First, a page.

Gene Patton Dies & You May Not Recognize His Name, But His Moves Were Legendary
This is tragic news to hear. The NBC stagehand best known for his appearance on the '70s game show The Gong Show, Gene Patton, has passed away at the age of 82. According to his obituary printed in the L.A.-area local paper the Pasadena Star-News, the TV personality had suffered from diabetes and died in Pasadena on Monday. His family confirmed the news.
Patton was originally a stagehand on the zany NBC show. Patton was a fixture on the series after the show's producer and host, Chuck Barris, noticed him dancing in a corner one day and was so entertained by Patton's rhythmic and minimalist dancing that he gave him a spot on the show.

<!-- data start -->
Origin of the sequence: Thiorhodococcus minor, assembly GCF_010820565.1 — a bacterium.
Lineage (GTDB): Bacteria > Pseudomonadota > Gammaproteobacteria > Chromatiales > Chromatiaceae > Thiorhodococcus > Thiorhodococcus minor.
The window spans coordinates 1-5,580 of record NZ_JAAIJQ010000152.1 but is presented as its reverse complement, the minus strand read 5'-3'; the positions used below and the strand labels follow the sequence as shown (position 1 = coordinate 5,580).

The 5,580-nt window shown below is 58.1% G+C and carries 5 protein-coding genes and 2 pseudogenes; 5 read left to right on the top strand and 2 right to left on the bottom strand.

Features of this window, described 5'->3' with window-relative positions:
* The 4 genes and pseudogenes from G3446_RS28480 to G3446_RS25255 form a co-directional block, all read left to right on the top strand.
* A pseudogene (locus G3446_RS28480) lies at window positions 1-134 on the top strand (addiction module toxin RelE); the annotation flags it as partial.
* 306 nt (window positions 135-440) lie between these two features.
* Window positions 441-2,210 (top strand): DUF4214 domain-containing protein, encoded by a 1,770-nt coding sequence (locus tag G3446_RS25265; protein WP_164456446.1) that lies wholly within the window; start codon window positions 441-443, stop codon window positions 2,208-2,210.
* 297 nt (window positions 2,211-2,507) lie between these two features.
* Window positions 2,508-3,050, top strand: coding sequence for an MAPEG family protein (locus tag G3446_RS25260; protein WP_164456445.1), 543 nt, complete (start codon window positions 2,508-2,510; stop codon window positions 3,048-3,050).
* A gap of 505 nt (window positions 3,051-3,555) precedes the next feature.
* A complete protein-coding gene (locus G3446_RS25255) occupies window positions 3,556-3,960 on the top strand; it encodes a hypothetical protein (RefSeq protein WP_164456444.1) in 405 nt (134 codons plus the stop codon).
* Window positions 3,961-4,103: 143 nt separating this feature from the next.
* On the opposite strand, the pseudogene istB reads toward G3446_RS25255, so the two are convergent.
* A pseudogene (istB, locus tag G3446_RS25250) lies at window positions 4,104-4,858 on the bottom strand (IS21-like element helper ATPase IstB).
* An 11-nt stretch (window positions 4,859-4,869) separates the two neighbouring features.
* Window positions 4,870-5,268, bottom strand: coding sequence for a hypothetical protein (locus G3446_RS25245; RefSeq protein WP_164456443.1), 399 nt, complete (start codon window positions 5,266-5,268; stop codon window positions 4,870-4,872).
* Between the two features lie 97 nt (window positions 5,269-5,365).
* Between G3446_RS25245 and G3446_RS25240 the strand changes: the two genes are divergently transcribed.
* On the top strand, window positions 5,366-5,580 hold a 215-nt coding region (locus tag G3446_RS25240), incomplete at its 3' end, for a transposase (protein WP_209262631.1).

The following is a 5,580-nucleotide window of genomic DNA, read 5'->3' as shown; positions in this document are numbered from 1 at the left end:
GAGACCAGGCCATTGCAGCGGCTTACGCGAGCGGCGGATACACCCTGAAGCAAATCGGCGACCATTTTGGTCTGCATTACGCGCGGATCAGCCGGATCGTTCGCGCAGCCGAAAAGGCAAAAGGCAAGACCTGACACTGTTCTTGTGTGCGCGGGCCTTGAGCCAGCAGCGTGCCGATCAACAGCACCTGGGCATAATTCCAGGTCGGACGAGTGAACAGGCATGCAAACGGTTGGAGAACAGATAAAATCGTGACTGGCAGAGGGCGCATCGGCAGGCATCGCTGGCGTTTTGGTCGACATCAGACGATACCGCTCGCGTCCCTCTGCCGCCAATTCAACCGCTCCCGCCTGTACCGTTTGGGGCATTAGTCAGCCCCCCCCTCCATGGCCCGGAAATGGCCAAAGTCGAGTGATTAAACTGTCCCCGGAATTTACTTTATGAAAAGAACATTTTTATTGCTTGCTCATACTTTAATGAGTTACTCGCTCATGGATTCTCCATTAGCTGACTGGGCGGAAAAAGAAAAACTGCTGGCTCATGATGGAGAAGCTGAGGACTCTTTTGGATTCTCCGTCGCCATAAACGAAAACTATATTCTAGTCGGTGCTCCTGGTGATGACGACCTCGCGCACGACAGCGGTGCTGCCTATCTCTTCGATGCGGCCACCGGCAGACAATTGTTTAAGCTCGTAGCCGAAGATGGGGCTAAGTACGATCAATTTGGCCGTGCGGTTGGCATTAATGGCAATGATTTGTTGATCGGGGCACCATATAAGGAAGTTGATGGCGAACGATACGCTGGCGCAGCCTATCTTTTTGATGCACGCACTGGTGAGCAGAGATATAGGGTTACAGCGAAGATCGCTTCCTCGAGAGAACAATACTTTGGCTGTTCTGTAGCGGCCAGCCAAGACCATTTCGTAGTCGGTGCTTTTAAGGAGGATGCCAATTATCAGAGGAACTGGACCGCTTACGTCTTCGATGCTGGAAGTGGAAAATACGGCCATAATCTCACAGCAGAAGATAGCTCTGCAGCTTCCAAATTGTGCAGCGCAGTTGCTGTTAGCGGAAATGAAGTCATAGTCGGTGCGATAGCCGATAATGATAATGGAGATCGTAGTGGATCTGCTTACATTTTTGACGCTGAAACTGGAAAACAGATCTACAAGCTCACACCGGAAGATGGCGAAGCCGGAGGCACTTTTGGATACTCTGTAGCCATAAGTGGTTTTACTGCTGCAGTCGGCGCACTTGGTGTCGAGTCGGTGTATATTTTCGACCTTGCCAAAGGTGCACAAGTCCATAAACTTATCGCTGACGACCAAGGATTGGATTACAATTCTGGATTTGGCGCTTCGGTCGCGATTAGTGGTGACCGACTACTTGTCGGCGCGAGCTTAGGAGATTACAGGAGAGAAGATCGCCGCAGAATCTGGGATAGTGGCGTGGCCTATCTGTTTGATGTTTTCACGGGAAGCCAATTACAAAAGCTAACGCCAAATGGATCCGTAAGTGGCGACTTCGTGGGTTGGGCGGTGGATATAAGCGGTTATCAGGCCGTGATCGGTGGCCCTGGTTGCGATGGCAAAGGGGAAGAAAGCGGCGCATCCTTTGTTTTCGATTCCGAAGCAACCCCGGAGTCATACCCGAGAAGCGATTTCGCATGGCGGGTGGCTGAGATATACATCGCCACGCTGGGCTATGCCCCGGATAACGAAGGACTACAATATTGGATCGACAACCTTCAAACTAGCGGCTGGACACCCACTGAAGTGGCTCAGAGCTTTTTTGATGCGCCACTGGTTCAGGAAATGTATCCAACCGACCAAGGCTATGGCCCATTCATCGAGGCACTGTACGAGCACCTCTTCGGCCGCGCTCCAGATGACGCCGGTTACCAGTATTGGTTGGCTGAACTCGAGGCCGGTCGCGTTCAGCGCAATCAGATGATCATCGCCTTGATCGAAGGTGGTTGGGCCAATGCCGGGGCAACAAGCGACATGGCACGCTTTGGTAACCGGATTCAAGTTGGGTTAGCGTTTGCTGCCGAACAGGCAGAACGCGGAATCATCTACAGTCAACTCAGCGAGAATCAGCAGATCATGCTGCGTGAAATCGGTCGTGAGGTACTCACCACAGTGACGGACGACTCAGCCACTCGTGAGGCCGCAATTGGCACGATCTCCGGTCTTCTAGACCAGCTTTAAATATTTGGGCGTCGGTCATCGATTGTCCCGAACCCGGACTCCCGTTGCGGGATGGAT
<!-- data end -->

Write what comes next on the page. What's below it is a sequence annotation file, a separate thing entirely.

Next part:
The game show, which ran from 1976 to 1978 before entering syndication, featured a variety of dubiously talented performers, many of whom were unceremoniously dismissed by the sounding of a gong. At some point during every show, Barris would introduce Patton as "Gene Gene The Dancing Machine." Patton would then dance in the center of the stage, always to Count Basie's “Jumpin’ at the Woodside," and everyone on set would join in on the infectious dance number while the crowd cheered.
Eugene Patton was born on April 25, 1932. Previously a janitor, he was the first African-American member of the International Alliance of Theatrical and Stage Employees. He is survived by his sister Henrietta, his children Carol, Bonnie, Courtney, and Sidney, and his many grandchildren and great-grandchildren.